As Ontario works towards its promised new law on waste diversion
and recycling, it's helpful to look at European experience. The
European Union has far more experience than Canada in a wide range
of Extended Producer Responsibility (EPR) systems for waste such as
paper, packaging, batteries, oil, electronics and end of life
Despite an extensive investigation, the EU found a severe lack
of comparable information to evaluate either the economic or the
technical performance of Europe's dozens of EPR schemes:
economic: there is a lack of transparency regarding the
financial aspects (fees and costs) of EPR schemes (costs are not
always aggregated at a national scale), the link between the fees
paid by the producers and the costs they are supposed to cover, or
general access to the financial information and flows;
technical: data regarding quantities put on the market, waste
generated and collection and treatment are hardly comparable, being
calculated in very diverse ways, with some quality issues
They did find that EPR cost and effectiveness varied widely
across and within waste categories. On portable batteries, for
example, collection rates vary from 5% (MT) to 72% (CH), and
average fees paid by producers vary from €240 (FR) to
€5,400 (BE) per tonne.
The study team concluded:
No single EPR model emerges as the best performing and the most
The best performing schemes are not, in most cases, the most
Fees paid by the producers vary greatly, reflecting differences
in scope and cost coverage, or in the actual net costs for
collection and treatment of waste, or both. The reasons for the
variance often lack transparency.
There is no clear evidence of a strong positive impact of EPR on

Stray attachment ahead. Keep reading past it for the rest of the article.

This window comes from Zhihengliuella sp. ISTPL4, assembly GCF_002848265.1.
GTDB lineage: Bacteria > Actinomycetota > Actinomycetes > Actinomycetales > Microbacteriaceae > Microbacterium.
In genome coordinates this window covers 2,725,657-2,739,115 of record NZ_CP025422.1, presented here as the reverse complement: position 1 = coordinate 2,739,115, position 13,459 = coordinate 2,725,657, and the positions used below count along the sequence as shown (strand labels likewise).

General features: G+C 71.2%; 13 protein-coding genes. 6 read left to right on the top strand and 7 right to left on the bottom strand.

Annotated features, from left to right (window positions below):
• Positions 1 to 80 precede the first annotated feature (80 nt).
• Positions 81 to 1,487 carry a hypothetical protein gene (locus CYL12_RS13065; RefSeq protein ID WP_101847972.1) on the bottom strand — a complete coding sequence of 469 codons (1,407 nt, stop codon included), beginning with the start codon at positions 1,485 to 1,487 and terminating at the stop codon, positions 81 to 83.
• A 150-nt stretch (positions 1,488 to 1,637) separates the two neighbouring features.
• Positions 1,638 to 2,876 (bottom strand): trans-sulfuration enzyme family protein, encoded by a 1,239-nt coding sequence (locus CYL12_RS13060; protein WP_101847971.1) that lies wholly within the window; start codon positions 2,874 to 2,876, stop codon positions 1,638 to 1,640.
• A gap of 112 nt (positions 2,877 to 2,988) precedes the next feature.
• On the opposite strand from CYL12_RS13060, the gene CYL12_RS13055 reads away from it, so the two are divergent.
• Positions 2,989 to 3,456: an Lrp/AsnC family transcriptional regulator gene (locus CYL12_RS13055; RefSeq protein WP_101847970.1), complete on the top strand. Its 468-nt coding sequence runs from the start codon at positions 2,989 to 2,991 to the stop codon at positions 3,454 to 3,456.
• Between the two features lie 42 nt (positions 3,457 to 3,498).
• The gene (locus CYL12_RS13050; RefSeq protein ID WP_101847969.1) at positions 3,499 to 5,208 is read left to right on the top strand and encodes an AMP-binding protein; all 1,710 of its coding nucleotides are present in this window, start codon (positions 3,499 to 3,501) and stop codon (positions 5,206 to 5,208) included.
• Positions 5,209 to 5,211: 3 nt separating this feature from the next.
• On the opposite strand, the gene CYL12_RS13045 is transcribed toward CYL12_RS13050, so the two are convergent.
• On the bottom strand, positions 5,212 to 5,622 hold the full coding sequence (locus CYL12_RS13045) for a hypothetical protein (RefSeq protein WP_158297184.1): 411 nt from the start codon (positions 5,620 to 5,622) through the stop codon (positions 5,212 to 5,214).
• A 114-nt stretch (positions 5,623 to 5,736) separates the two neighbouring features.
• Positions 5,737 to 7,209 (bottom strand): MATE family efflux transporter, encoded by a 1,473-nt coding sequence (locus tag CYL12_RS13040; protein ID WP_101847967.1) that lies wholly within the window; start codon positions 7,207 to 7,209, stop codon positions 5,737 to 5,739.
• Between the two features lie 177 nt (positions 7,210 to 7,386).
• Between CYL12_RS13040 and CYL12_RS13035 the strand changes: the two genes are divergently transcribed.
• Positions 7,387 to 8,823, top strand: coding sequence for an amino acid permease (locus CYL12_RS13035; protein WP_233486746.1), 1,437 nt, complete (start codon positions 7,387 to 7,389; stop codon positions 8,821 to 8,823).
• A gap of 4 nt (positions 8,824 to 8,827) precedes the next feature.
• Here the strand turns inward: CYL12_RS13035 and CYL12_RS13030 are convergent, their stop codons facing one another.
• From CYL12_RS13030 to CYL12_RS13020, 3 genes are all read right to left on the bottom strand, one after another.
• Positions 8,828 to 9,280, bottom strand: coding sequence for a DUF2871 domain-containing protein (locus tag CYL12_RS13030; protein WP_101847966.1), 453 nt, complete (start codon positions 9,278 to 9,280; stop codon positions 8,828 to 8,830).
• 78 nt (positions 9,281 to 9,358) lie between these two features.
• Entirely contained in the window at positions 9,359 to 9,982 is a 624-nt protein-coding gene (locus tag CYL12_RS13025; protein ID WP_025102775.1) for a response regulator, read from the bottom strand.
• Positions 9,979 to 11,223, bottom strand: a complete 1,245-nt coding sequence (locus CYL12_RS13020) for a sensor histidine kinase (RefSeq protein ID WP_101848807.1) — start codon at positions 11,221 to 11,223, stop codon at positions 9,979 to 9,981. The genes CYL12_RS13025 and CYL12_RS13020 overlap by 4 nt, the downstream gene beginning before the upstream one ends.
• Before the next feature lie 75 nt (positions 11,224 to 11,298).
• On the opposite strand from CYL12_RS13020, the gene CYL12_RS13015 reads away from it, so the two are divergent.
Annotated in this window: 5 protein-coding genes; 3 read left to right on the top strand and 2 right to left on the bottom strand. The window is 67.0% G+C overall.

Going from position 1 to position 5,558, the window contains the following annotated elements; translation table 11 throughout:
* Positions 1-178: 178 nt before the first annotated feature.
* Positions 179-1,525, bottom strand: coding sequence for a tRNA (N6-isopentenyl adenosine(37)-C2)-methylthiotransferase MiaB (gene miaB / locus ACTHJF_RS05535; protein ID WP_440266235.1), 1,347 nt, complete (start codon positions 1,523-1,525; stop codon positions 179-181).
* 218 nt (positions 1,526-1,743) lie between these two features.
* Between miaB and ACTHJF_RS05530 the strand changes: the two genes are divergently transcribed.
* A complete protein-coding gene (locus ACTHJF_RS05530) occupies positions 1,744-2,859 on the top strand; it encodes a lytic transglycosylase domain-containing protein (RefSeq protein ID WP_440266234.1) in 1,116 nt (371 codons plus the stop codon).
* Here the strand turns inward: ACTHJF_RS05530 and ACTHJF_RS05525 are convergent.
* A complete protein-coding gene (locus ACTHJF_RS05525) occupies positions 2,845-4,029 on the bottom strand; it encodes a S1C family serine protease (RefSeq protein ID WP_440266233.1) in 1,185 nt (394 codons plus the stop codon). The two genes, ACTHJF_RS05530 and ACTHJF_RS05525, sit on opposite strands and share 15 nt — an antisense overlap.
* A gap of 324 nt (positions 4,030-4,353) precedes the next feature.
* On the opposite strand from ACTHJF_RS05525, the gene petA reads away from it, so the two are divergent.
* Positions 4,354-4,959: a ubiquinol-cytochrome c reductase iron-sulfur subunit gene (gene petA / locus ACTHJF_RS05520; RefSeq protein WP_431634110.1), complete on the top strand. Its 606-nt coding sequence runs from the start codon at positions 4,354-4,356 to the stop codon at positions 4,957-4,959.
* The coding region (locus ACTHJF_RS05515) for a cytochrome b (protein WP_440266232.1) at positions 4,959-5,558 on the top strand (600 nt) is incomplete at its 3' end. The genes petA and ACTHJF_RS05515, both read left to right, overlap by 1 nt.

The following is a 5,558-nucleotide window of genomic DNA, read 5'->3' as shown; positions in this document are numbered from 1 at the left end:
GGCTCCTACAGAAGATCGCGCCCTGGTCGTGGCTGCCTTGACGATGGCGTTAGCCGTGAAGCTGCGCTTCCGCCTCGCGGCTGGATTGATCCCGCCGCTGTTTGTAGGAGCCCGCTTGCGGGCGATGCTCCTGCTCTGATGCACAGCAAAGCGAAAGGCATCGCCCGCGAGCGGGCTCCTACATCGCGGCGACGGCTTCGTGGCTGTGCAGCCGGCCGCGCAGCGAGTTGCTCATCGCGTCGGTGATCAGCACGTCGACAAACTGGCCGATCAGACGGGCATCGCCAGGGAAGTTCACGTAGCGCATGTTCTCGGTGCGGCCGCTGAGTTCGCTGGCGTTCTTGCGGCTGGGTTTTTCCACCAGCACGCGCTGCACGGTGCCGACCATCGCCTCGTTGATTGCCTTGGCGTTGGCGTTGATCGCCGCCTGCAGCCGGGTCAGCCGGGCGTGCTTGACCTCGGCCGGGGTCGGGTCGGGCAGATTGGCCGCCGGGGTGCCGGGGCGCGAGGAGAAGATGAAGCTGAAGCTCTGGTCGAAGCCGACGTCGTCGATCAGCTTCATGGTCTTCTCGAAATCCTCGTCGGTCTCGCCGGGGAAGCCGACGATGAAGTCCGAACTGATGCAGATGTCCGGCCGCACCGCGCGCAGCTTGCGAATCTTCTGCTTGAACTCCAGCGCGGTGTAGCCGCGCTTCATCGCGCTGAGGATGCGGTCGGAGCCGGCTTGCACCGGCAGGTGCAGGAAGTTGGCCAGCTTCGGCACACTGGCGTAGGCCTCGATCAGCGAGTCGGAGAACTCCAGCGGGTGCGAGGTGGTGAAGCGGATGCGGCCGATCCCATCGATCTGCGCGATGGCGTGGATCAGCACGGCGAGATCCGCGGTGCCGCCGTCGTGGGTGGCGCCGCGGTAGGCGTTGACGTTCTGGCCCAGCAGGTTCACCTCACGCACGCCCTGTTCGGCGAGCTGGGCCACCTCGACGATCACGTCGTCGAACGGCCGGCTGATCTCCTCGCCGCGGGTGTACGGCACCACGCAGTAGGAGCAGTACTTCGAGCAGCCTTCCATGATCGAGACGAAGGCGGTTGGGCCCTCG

the eco-design of the products.
There is no correlation between cost / effectiveness and whether
the EPR system is physically operated by governments, including
municipalities, and/or industry.
Costs and performance are influenced by the design of each EPR
scheme, but also by external factors, such as:
Population density and country geography;
Historical development of the waste management
Value of secondary materials on the national market;
Awareness and willingness of citizens to participate;
Existence of complementary waste policy instruments, especially
economic instruments like pay-as-you-throw schemes and landfill
The authors make the following common sense recommendations,
none of which are satisfied by Ontario's current Waste
Diversion Act, 2002:
The definition and objectives of EPR should be clarified.
The responsibilities and roles of each actor should be clearly
defined along the whole product life cycle.
The design and implementation of an EPR scheme should at least
ensure the coverage of the full net costs related to the separate
collection and treatment of the end-of-life products. This includes
the collection, sorting and treatment costs of separately collected
waste management minus the revenues from recovered material
The fees paid by a producer to a collective scheme should
reflect the true end-of-life management costs of its specific
A clear and stable framework is necessary in order to ensure
fair competition, with sufficient surveillance and equal rules for
all, supported by enforcement measures (including sanctions).
Transparency is required on the performance and costs of EPR
Government and industry should be co-responsible for the
monitoring and surveillance of EPR schemes, and should ensure
adequate means for enforcement.that adequate means for enforcement
are in place. States and dustry should be co-responsible.
Will Ontario's new waste diversion law follow these
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